ROBO advisors seem to be everywhere today. They’ve really gained attention in the past few years, so many of our clients have been asking questions about them. We’re here to talk about ROBO advisors in a nonbiased manner so that you can decide what the best option for you is when trying to secure your retirement.
What is a ROBO Advisor?
The term “ROBO” should give you a clue that a ROBO advisor is a computer that helps manage your investments for you. When you work with one of these advisors, you’ll add in your own instructions, and then let the advisor do all of the work for you.
You don’t have to think about your investments, but the advisor is also somewhat limited because it’s listening to your instructions and not going outside of those parameters.
ROBO advisors won’t go out and recommend that you drop Apple and invest in Amazon, for example, because it’s not an active advisor. The main way that these platforms work is through what is called allocation.
What is Allocation?
ROBO advisors work on the computer. You’ll open an account, go through a risk assessment, and then the advisor will use this information to create an asset allocation ruling. You may be put into a moderate portfolio, based on the assessment, which may mean an allocation of 60%/40%.
What does this mean?
Your portfolio may be broken down into:
- 60% equities
- 40% fixed income / bonds
And then within this allocation, the platform may decide that you have 60% in equities allocation, which may include:
- 10% small cap
- 10% mid cap
- 10% large cap
You may have committees, international stocks and so on. ROBO advisors will select all of these investments for you. Over time, potentially every quarter, the program will look at your portfolio and readjust as necessary.
For example, let’s assume that stocks performed well and now your small cap is at 12% of your allocation. The platform will balance this out, based on the original allocation ruling, so that your portfolio is rebalanced.
ROBO advisors are algorithmic, and they will rebalance almost perfectly based on your input.
If you’re a person that is just starting their retirement planning or someone that doesn’t want to work with an advisor, the ROBO advisor may be a good option for you because it listens to your input from start to finish.
But these platforms are also limited.
What ROBO Advisors Can’t Do
ROBO advisors are advancing, but they’re still limited in what they can do. Let’s assume that the market is crashing, the platform will just keep rebalancing. The advisor doesn’t understand what is going on in the world.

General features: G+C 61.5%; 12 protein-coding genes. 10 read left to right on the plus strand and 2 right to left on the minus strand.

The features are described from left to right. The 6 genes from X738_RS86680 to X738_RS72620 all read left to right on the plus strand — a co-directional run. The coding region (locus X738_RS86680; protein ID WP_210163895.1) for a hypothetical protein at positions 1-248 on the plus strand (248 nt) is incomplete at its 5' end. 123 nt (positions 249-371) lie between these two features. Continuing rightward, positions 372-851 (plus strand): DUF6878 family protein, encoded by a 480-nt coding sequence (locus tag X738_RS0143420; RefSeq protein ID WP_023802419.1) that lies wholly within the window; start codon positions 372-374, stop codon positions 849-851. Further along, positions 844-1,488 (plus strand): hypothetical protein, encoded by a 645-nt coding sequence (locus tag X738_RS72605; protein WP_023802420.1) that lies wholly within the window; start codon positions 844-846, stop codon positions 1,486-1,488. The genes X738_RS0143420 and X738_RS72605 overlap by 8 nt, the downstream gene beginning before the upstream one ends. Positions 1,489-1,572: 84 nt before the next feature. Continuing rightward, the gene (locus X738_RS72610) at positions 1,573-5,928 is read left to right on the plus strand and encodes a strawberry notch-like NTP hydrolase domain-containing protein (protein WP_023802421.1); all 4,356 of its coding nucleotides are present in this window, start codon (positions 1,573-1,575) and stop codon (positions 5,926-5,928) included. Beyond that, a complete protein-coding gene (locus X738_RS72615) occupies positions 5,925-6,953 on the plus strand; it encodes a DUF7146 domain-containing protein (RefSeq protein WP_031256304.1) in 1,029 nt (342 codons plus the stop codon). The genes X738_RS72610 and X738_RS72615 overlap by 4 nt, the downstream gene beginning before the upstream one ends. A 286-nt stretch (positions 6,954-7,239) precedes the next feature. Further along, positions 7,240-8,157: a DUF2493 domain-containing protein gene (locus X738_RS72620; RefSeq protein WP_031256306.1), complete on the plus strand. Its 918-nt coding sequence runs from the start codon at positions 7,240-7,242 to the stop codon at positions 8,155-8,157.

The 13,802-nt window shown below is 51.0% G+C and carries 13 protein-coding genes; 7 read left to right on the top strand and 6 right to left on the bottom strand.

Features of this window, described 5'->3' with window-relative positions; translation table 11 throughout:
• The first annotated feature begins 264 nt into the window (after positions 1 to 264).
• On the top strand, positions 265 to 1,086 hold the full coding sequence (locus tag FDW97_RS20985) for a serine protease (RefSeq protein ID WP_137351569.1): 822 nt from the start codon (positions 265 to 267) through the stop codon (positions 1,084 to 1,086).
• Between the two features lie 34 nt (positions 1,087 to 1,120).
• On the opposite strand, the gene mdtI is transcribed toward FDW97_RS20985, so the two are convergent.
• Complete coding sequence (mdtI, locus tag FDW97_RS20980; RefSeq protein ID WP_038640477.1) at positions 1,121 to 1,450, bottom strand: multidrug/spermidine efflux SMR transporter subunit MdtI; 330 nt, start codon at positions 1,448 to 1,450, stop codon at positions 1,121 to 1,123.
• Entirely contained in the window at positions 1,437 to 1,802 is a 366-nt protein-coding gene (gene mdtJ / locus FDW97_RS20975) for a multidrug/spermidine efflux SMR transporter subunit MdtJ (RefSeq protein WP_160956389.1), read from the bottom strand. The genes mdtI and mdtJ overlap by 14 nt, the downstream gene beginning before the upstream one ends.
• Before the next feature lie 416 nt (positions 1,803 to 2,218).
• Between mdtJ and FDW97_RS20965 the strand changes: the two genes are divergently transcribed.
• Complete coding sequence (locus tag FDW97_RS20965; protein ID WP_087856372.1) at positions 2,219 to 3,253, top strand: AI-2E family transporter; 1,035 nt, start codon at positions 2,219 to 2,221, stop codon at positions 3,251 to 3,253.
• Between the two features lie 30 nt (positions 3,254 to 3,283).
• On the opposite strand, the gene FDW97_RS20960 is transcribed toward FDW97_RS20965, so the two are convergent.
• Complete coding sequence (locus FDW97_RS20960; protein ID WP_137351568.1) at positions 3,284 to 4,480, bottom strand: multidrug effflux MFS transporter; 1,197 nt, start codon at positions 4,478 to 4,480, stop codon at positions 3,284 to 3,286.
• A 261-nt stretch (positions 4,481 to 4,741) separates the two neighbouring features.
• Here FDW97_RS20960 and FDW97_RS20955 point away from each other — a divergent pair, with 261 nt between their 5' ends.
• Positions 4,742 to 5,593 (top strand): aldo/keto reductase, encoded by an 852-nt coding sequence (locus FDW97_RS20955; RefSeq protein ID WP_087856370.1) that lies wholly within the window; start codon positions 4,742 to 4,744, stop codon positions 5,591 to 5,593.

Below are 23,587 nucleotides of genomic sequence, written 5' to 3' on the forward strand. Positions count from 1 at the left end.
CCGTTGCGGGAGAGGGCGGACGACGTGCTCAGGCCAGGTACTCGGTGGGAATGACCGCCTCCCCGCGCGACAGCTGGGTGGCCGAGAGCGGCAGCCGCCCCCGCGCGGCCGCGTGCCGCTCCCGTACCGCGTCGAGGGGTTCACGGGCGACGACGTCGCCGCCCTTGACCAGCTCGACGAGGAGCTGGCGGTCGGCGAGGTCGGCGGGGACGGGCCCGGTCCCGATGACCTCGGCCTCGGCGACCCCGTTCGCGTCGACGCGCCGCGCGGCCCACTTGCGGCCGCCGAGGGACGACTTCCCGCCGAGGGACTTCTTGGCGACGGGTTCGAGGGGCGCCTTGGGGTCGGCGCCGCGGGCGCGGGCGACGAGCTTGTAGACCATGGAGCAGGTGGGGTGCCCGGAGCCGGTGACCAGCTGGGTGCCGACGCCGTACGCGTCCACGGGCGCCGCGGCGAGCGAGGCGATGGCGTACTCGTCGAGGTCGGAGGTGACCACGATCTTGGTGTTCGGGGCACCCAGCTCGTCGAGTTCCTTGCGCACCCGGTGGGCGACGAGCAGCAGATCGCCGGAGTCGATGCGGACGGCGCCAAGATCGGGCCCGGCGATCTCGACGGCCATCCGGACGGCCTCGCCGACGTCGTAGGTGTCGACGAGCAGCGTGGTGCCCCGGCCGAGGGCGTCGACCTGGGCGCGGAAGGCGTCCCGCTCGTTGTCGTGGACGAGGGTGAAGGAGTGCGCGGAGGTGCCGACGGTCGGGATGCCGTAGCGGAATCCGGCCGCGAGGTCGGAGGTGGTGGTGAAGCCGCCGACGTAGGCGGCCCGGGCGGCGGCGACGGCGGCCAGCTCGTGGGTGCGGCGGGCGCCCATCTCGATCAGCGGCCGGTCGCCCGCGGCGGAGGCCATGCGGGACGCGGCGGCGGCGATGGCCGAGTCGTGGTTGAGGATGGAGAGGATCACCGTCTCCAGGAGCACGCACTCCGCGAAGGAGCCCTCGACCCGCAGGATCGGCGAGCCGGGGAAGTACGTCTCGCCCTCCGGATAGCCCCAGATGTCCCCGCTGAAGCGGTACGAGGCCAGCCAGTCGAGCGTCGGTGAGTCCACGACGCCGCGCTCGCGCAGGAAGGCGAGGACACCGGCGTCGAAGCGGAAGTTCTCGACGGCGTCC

Let’s assume that you have a large holding of oil stocks, the platform won’t know to adjust out of these holdings if a huge stockpile is entering the market and devaluing the price of oil.
Your advisor won’t consider:
- The financial goals you set
- You wanting to travel and needing income every month
- You wanting to leave money to your grandkids
ROBO advisors only work inside of the allocation ruling created, so if the market drops or another pandemic hits, you can lose a lot of money in the process.
Human advisors, on the other hand, will consider your goals and having to draw from multiple sources of retirement. A human advisor will look at the entire picture of your retirement to determine:
- What income is coming in
- How a pension can benefit your retirement
- If your current lifestyle may lead to not having enough assets for retirement
Retirement planning has a lot of moving parts. It’s difficult for a ROBO advisor to consider that you’ll need money for long-term care because the platform isn’t designed to provide this type of advice.
What if your expense plan needs adjustments? What can you afford? Do you need some form of insurance?
These “what if” scenarios can’t be answered with a computer. A person can provide this advice to you and think about your needs.
But that doesn’t mean that a ROBO advisor is bad either.
If you believe that a “buy and hold” strategy is the best option for you, a ROBO advisor is extremely cost effective. An advisor can then help you with other things, such as insurance or long-term care needs.
Both a ROBO advisor and a human have their advantages, and it’s important to consider all of these advantages and disadvantages to determine what type of advisor is best for you.
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